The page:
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What are your goals for 2020? “My 2020 aspiration is that this global movement towards climate justice and Indigenous sovereignty continues to grow in masses and spaces.

“I hope that more of us climate justice activists find our ways into boardroom spaces, into decision-making positions and into the legacies our generations will be remembered by. And hope requires action — otherwise, it is simply a stagnant dream — so my 2020 goal is to advance this mission by any means necessary.”

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Andreas Robinson, 26, Halifax

Photo by Mathew Forgione, art by Laura Whelan.

Who is he? A social entrepreneur who has established a group of companies over the last five years, including the Infinitus Academy, a consulting firm that works to empower youth and local communities. 

What do you do in your work? “Over the last four years, we’ve worked with elementary schools all the way up to post-secondary schools building workshops, bringing in speakers and running programs with youth. 

“We have two federally funded programs; one is specifically in 10 high schools across Nova Scotia. It’s a program that is addressing anti-Black racism and… empowering the young Black professional mindset.”

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Who inspires you? “I was raised by a single mother — she had me when she was 18 — and she went through and graduated university. That resilience and sacrificing… Those kinds of things are really ingrained in me as is the belief that it does take a community to raise a kid.”

What are your goals for 2020? “My goals are to continue to edge ourselves out as a brand by setting an industry standard and taking the lead in the different spaces that we work in. It is a privilege to have conversations with federal and provincial ministers… [which helps ensure] we’re being called in the room and brought onto projects by the government.”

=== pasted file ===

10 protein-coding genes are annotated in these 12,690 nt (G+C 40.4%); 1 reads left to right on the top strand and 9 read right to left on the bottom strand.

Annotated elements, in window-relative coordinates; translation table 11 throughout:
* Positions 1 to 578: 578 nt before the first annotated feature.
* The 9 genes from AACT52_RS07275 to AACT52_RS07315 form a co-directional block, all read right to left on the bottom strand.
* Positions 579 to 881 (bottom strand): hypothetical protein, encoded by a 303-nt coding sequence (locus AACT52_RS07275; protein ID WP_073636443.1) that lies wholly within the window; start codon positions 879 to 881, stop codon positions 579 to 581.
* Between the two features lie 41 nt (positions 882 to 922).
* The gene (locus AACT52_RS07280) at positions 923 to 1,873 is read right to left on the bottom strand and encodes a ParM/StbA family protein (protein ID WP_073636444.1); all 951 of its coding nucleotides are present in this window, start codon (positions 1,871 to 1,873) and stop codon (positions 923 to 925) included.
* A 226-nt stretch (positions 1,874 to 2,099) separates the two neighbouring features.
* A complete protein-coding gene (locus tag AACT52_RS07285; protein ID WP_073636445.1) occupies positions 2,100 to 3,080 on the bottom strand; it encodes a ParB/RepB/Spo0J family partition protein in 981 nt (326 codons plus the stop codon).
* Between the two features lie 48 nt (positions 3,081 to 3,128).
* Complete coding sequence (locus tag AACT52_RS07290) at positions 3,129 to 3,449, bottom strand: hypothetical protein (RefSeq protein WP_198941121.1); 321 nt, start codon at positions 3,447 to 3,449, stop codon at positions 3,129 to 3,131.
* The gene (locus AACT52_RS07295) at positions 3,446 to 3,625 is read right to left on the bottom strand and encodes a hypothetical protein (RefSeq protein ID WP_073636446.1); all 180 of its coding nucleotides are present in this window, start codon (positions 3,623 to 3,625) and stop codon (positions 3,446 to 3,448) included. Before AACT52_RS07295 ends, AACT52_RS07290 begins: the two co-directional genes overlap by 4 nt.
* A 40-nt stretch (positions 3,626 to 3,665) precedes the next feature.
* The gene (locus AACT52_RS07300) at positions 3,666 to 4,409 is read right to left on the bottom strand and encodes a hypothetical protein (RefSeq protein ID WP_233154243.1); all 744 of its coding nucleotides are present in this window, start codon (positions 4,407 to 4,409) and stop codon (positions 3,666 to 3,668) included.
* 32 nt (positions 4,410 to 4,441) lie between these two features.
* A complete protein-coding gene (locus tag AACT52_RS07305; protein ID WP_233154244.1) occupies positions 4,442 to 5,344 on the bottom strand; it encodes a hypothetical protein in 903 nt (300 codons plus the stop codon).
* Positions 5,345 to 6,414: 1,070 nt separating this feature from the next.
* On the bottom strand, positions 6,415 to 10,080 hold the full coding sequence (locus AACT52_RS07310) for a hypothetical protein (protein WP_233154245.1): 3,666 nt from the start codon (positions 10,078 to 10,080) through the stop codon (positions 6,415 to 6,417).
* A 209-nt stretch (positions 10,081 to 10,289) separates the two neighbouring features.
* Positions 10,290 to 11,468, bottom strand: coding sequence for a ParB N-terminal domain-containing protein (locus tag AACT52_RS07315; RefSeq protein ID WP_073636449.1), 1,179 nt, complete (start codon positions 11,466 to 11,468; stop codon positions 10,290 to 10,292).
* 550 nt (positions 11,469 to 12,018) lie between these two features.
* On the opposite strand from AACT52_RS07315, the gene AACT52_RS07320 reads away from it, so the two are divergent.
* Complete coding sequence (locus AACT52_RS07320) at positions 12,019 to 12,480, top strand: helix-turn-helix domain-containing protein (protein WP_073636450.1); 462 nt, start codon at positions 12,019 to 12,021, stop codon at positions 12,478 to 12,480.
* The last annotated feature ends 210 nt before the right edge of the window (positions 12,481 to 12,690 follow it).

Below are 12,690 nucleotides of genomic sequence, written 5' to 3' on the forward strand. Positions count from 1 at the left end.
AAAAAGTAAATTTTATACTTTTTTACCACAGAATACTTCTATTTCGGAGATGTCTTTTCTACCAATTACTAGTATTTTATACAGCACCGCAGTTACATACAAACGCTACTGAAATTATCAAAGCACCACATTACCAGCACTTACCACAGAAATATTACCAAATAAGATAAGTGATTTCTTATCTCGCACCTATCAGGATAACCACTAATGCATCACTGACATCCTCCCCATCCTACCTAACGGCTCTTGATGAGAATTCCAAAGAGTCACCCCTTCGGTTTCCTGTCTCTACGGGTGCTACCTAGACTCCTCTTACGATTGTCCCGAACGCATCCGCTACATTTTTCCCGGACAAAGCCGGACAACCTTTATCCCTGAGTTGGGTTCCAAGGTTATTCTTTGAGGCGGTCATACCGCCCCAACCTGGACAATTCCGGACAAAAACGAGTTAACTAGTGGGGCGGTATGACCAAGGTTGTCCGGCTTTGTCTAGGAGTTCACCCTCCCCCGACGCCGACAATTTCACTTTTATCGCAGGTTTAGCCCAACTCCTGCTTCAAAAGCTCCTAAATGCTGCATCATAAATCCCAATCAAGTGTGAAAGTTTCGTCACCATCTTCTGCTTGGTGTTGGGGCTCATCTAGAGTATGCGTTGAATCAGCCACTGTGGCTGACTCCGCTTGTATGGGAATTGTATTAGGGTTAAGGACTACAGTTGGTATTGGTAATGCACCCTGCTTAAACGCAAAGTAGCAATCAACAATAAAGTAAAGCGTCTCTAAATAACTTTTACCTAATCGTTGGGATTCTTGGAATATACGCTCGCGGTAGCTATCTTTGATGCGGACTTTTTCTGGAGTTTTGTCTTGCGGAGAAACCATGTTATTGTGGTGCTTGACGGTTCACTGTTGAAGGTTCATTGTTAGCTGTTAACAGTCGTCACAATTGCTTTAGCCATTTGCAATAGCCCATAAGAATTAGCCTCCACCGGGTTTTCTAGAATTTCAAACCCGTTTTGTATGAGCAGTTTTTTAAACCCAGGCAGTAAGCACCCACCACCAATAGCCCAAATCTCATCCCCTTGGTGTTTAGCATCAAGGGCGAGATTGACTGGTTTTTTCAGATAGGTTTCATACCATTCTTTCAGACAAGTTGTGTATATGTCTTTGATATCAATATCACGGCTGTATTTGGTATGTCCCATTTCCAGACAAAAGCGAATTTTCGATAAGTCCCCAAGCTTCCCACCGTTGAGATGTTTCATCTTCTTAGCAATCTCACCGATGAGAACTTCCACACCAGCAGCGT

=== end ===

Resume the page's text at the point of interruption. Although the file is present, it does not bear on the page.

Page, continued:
Daenah Campbell (Dae the Poet), 21, Toronto

Photo by Dina Roudman, art by Laura Whelan.

Who is she? An actor and poet.

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What do you do in your work? “I write poetry and perform spoken word for a few different brands. Most recently, I was commissioned to write a piece for Versace, and I performed it at their store for an event. In terms of acting, I mainly do a lot of commercial acting and print modelling for different companies, like Venus Gillette, Uber and Nike.”

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Who inspires you? My mom was probably my biggest inspiration growing up; she’s a poet. She’d always take me to poetry bars or poetry slam competitions. 

“I always really loved the feeling of performing. As a little kid, I recall watching TV and I’d get so excited for the commercial break, because every time a commercial came on, I would try to do it with them. I felt like my inspiration always came from my vision of myself in the future.”

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What are your goals for 2020? “This year, I told myself that I was going to book a substantial TV or film role, something where I get to play someone very much like myself — kind of what Fresh Prince did for Will Smith.”

Mukisa Kakembo, 23, Halifax

Photo by Brie Dukeshire, art by Laura Whelan.

Who is she? A student at Dalhousie’s Schulich School of Law interested in advancing the protection of human rights and access to justice.

What do you do in your work? “I am on the board of directors of the Delmore ‘Buddy’ Daye Learning Institute, and co-chair of their first Black Youth Advisory Council. The council shares their experiences with the local education system to identify systemic barriers and challenges youth face to provide the board with advice on how to better support African Nova Scotian learners.

“I’m also a member of the Dalhousie Black Law Students Association and a pro-bono advocate for the Elizabeth Fry Society of Mainland Nova Scotia.”

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Who inspires your work? “Dalhousie law professor Michelle Williams and American lawyer Kimberlé Crenshaw.”

What are your goals for 2020? “Creating a meaningful experience for the members of the DBDLI Youth Council, find an articling position, work with the Dalhousie Legal Aid Clinic, travel to a new country, be more mindful and develop my self-care practices.”

Interviews have been edited for clarity.